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Running WSL2 on a Mac using Bootcamp

Brief Summary

The brief TL;DR is:

  • Boot into MacOS
  • Run sysctl -a | grep machdep.cpu.features in the terminal to ensure your mac has virtualization.
  • Boot into Windows from System Preferences. You MUST do it this way. You cannot power off and boot into Windows.
  • Disable decompression on the folder that contains your linux distribution.
  • If windows ever restarts, make sure to repeat this whole process again if you get errors booting up your WSL environment

Step-by-Step Instructions

Enabling Virtualization

Disclaimer: I've tried this on a 2015 16-inch MBP, and a 2017 13-inch MBP. If it doesn't work for you, let me know.

After installing WSL2, you may be greeted with the following cryptic error:

Installing, this may take a few minutes...
WslRegisterDistribution failed with error: 0x80370102
Error: 0x80370102 The virtual machine could not be started because a required feature is not installed.

Press any key to continue...

You'll get this error when you mac hardware doesn't support CPU virtualization, which is odd because most macs made in the past 7 years or so support it. It turns out that this feature needs to be enabled by the BIOS, and can only be enabled on the MacOS side. So you may run into this error, for example, if you've booted into windows from power-on.

To fix this, boot into MacOS, open a terminal, and run sysctl -a | grep machdep.cpu.features. Ensure that you get a response from that command (You should see "VMX" in the response. That is the hardware feature you need).

Once you do that, you need to boot directly into windows by going to System Preferences > Startup Disk and boot into windows by selecting your Bootcamp partition. By booting into Windows directly from MacOS, the virtualization feature that you need for WSL2 will be enabled.

Select your Bootcamp partition and click the "Restart" button.

Note that this specific step of going to system preferences, and then to your Bootcamp partition, is absolutely required. Do NOT simply reboot your machine and select your windows partition at boot! If you do so, then it's possible that the virtualization feature you need won't be enabled in Windows.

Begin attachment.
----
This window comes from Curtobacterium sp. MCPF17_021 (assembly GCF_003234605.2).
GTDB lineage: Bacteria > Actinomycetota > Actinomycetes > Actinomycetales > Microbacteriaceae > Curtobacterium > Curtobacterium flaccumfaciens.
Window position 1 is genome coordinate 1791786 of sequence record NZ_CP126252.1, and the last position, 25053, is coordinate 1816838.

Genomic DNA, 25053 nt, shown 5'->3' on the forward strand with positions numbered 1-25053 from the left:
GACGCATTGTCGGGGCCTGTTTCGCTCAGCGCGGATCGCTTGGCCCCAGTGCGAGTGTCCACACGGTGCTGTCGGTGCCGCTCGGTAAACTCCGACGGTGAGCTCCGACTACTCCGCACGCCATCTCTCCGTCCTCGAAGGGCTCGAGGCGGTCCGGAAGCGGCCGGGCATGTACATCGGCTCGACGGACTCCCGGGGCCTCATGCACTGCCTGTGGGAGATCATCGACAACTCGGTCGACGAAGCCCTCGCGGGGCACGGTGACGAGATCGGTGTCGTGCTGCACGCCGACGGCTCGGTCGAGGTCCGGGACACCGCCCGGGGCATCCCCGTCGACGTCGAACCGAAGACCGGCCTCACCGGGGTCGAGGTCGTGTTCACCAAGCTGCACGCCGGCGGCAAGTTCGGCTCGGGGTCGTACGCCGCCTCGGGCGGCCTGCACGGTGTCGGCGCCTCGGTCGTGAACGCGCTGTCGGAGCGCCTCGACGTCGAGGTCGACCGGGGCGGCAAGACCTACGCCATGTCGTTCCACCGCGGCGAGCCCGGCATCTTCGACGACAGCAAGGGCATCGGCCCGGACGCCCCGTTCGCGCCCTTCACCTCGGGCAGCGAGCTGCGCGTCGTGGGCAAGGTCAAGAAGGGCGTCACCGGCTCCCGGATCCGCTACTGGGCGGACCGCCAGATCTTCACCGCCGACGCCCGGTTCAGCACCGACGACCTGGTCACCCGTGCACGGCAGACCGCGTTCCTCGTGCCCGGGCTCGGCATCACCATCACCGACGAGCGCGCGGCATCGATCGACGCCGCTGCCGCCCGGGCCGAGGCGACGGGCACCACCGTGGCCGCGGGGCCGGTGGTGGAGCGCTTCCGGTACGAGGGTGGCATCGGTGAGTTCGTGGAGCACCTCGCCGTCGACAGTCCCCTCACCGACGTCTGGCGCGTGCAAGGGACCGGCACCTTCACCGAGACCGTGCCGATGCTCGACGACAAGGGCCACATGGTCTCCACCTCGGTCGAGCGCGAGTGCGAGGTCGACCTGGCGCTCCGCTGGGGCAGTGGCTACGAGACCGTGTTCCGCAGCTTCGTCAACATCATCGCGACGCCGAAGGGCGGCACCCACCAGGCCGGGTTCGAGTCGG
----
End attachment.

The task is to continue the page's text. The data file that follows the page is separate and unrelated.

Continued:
Note that if you restart windows, you may need to repeat this process over again (i.e. boot into MacOS, System Preferences > Boot Into Windows).

Disable Compression

You may ALSO get another cryptic error:

The requested operation could not be completed due to a virtual disk system limitation.
Virtual hard disk files must be uncompressed and unencrypted and must not be sparse.

To fix this, you need to disable folder encryption and folder compression on the folder where your linux subsystem is installed. Mine was installed at:

C:\Users\myusername\AppData\Local\Packages\CanonicalGroupLimited.UbuntuonWindows_79rhkp1fndgsc

Once you find it, right click on the folder, go the "General" tab, click on "Advanced" and make sure that both checkboxes are the bottom are unchecked.

Ensure that the two checkboxes inside of the red square are unchecked.

After doing this, you should be good to go!

Why Run WSL2 on Mac?

You might be asking yourself this question when macs themselves are unix-like environments. Well, the term "unix-like" should give the answer away: in my opinion, MacOS is NOT a substitute for developing, building, and testing on a real linux distribution. If your target platform is a mac, then great, write all of your code and build scripts on a mac. But if your target platform is linux, much of the code you've written to build out and maintain your environment (i.e. install libraries, configure databases, etc) will not be portable to your actual application servers. Whereas if you use a linux platform all the way through, the portability of your code increases. Your development environment buildout code will never be 100% portable, but I'd argue that the closer you can get your development environment to your actual application servers, the better.

So why not just install a linux VM on Mac? Well, aside from the brief snags mentioned above, I think WSL2 is a far more pleasant (and cheaper, i.e. free) experience than anything like virtualbox or parallels on mac. WSL2 even integrates natively with IDEs like VScode (which is an amazing experience, which I use to develop this website).



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